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Dr Marie-Paule Van Damme


[Colour Photo of Ron Maxwell]

+61 - 3 9905 3734

+61 - 3 9905 4699


Current Research Interests:

Research Links:

Polysaccharide-protein interactions
The potential role of hyaluronan in fertility regulation
Functional aspects of antibodies to collagen

Biochemical and biophysical properties of cartilage: In Vitro Models for Cartilage Repair.

Cartilage consists mainly of sparsely distributed cells embedded in a matrix composed of highly negatively charged proteoglycans (PGs) entrapped within a collagen network, a feature that is important in establishing the biomechanical properties of the tissue.

The ability of cartilage to repair itself after mechanical injury or degradation is limited and recently several techniques have been devised to promote cartilage repair. However, in most techniques the newly synthesised matrix has biochemical and biomechanical properties different to those found in the tissue of origin. The aim of these studies is to devise optimum conditions to promote cartilage repair "in vitro" and "in vivo".

Collaborations: A/P. B. Oakes (Department of Anatomy, Monash University) and Dr. I. Henderson (Mercy Tissue Engineering, Mercy Private Hospital).

  • M-P. Van Damme, N. Boyaci, J. Georgallis, K. Chaipinyo and B. Oakes. "Size of aggrecan core protein synthesised by chondrocytes grown in collagen gels and monolayer cultures". Submitted for publication.
  • M-P. Van Damme, S. Hendrickx, P. Stanton and B. Preston "Partial characterisation of matrix components interacting with cartilage proteoglycans". Submitted for publication.

Characterisation of proteoglycans in the endometrium.

Steroid hormones are known to influence the composition of the extracellular matrix of their target organs. One of the most noticeable changes in response to fluctuating hormonal levels is the degree of hydration of the tissue which is attributed to alterations in glycosaminoglycan content.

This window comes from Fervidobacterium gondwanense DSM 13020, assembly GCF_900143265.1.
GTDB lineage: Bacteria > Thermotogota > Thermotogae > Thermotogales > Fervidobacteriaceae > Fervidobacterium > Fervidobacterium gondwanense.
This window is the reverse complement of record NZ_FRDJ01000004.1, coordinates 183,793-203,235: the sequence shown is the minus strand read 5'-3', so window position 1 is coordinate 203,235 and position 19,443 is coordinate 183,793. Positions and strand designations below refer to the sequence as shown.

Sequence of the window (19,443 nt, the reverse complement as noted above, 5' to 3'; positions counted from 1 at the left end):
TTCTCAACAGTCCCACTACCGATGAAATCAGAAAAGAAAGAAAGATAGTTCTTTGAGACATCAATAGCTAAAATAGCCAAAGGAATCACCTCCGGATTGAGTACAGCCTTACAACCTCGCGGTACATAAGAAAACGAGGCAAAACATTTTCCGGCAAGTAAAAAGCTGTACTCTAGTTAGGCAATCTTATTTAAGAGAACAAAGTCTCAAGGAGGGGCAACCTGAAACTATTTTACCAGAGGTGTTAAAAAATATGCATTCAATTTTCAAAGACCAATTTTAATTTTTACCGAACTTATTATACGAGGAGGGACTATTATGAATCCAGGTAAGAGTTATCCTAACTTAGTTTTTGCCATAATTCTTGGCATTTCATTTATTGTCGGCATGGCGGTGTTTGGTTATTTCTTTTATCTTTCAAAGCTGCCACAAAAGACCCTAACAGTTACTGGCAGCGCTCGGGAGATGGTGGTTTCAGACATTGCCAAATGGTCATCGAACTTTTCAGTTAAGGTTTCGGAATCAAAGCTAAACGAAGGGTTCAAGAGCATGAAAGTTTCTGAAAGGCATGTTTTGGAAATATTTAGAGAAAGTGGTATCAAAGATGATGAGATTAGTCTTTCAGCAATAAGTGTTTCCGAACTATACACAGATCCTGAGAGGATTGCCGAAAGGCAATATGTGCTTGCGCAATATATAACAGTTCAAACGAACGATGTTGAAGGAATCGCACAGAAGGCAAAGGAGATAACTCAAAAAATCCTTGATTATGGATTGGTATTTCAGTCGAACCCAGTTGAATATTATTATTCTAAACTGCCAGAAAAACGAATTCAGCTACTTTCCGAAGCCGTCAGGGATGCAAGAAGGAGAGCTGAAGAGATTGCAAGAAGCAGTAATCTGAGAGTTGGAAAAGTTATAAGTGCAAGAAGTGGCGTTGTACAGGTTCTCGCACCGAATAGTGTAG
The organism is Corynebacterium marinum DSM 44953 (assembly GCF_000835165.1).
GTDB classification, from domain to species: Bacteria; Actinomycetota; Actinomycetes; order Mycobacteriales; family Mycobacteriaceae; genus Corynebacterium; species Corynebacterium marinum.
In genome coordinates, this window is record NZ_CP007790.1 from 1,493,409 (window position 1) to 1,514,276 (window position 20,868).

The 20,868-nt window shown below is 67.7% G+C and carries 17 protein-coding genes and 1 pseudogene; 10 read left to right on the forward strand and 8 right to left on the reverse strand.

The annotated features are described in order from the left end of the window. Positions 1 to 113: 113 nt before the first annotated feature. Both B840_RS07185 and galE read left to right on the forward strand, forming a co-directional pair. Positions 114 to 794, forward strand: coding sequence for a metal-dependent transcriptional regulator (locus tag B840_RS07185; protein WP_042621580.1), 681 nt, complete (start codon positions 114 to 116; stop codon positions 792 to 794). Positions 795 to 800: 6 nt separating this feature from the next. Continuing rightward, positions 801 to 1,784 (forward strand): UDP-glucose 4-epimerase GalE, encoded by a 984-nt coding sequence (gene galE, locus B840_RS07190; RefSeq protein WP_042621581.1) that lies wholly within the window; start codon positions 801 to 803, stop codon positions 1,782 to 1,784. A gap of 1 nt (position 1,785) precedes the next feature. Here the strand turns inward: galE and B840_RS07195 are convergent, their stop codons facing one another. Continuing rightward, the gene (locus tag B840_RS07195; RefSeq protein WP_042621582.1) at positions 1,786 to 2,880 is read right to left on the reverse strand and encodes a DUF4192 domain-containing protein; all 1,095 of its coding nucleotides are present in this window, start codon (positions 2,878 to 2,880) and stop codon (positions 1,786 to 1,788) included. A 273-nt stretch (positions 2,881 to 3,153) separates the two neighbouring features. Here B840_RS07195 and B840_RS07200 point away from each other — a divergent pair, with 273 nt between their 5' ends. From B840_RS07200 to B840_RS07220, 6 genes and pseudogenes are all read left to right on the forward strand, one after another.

We have characterised proteoglycans in the ovine endometrium during the proliferative and secretory phases and have established that one of the glycosaminoglycans, hyaluronan, plays an important role in the composition of the extracellular matrix.

We are currently investigating expression patterns of the enzymes involved in the synthesis and degradation of hyaluronan in the cycling human endometrium. These studies will provide a better understanding of the role of the extracellular matrix in preparing the endometrium for implantation.

Collaborations: Dr. L. Salamonsen (Prince Henry's Institute for Medical Research) and Dr. T. Brown (Department of Biochemistry and Molecular Biology, Monash University).

  • M. Tellbach, L. Salamonsen and M-P. Van Damme. "Characterisation of glycosaminoglycans/ proteoglycans in the ovine endometrium at various stages of the oestrous cycle". Submitted for publication.

Functional effects of antibodies to collagen on cartilage synthesis and degradation.

It has been suggested that an antibody response to critical determinants of articular cartilage, particularly collagen II, is an essential causal component in rheumatoid arthritis, as for the animal model collagen-induced arthritis.

The aim of these studies is to test whether mouse monoclonal antibodies of defined specificity and a demonstrated capacity to transfer arthritis in vivo can impair synthesis and/or degradation of cartilage in chondrocyte cultures and in cartilage explants cultures.

Collaborations : A/P. M. Rowley (Department of Biochemistry and Molecular Biology, Monash University) and Dr. J. Ramshaw, CSIRO Molecular Science, Parkville).

Research interests in Teaching:

Innovative and flexible modalities to the teaching of Biochemistry and Molecular Biology. Development of computer programs to enhance the learning of basic human cellular metabolism.

  • M-P. Van Damme and M.K. Trembath: "A metabolic challenge on CD-ROM". In. Computer Based Learning in Science (Ed. G. Chapman) 1999.